Environmental activist organisations that break the law or conduct party political campaigns should have tax-deductibility status for donations removed, Queensland Senator Matt Canavan said today.
In a just-published submission to a parliamentary inquiry, Senator Canavan called for a Federal Government audit of environmental activists.
“Environmental organisations should not receive unconstrained tax deductions to help them break the law or engage in highly politicised campaigning,” he said. “Most environmental organisations focus on practical environmental work but a sizeable minority have an endemic culture of politicisation, protests, and, for some, flagrant lawbreaking to further political aims.”
Senator Canavan said environmental organisations receive substantial benefits from tax deductible gift status
A sample of just over 100 of these organisations collectively received around $106 million in donations in 2014.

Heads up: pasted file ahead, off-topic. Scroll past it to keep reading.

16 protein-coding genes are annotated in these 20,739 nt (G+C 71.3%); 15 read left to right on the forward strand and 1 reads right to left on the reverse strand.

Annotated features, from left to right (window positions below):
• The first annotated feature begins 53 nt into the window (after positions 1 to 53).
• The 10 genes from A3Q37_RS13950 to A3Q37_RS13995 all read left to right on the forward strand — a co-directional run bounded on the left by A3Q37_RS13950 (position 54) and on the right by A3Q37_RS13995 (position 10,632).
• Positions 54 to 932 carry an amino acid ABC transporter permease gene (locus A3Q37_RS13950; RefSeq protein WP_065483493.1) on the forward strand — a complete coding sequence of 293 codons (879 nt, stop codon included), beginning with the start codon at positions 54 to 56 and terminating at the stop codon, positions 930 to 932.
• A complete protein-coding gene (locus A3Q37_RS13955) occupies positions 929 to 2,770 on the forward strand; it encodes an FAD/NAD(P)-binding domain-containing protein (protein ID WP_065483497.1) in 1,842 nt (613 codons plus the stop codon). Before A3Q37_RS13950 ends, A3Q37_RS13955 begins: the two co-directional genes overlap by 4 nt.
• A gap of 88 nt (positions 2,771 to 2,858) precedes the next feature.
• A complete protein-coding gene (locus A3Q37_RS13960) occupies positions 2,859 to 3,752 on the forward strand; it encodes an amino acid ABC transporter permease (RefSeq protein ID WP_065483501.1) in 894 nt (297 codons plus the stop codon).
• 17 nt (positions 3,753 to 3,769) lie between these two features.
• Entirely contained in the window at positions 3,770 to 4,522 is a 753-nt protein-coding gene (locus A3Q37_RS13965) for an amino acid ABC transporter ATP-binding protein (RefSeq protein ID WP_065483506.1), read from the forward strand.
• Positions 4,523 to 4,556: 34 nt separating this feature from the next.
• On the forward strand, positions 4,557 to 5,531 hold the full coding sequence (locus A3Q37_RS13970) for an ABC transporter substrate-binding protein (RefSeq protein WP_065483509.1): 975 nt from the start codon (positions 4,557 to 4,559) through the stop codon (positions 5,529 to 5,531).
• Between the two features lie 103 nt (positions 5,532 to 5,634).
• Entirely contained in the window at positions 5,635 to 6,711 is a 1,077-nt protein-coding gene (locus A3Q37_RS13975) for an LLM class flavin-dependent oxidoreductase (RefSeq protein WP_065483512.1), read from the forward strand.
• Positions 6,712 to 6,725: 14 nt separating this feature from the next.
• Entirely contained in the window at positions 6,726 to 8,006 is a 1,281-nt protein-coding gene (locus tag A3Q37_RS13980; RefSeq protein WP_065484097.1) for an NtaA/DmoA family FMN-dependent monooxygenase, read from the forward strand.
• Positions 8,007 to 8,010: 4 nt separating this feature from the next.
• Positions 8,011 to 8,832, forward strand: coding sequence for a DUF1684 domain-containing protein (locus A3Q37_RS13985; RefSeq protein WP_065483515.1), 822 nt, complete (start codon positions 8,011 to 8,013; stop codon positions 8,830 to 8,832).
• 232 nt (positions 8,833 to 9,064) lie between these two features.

In the submission, he says that, of approximately 600 organisations listed on the Register of Environmental Organisations (and therefore eligible for tax-deductible donations), around 100 did not look to have practical actions to support the natural environment as their primary or sole focus.
“Collectively, based on publically available data, in 2014, a sample of 108 organisations received at least $106 million in tax deductible donations, as well as at least $12 million in direct grants from federal, state and local governments. In total, the organisations had revenues of around $155 million and around 14,000 staff and volunteers.”
He describes arguments that more stringent requirements on registered organisations would amount to an attack on democracy as “wrong-headed”: “Democratic rights do not extend to requiring taxpayers to unwittingly fund political debate and activity. Free speech does not necessitate free funding.
“All organisations and individuals have the right to freely express their views but there is no right to receive a tax deduction to help spread those views.”
He says around 12 per cent of organisations were involved in unlawful activities of some form.
“Some organisations boast of their breaking of the law and ask for tax deductible donations to pay the fines and penalties that are imposed for unlawful acts.
“The government should commission an audit of organisations that appear to engage in such activities because organisations should not receive unconstrained tax deductions to help them break the law or engage in highly politicised campaigning.”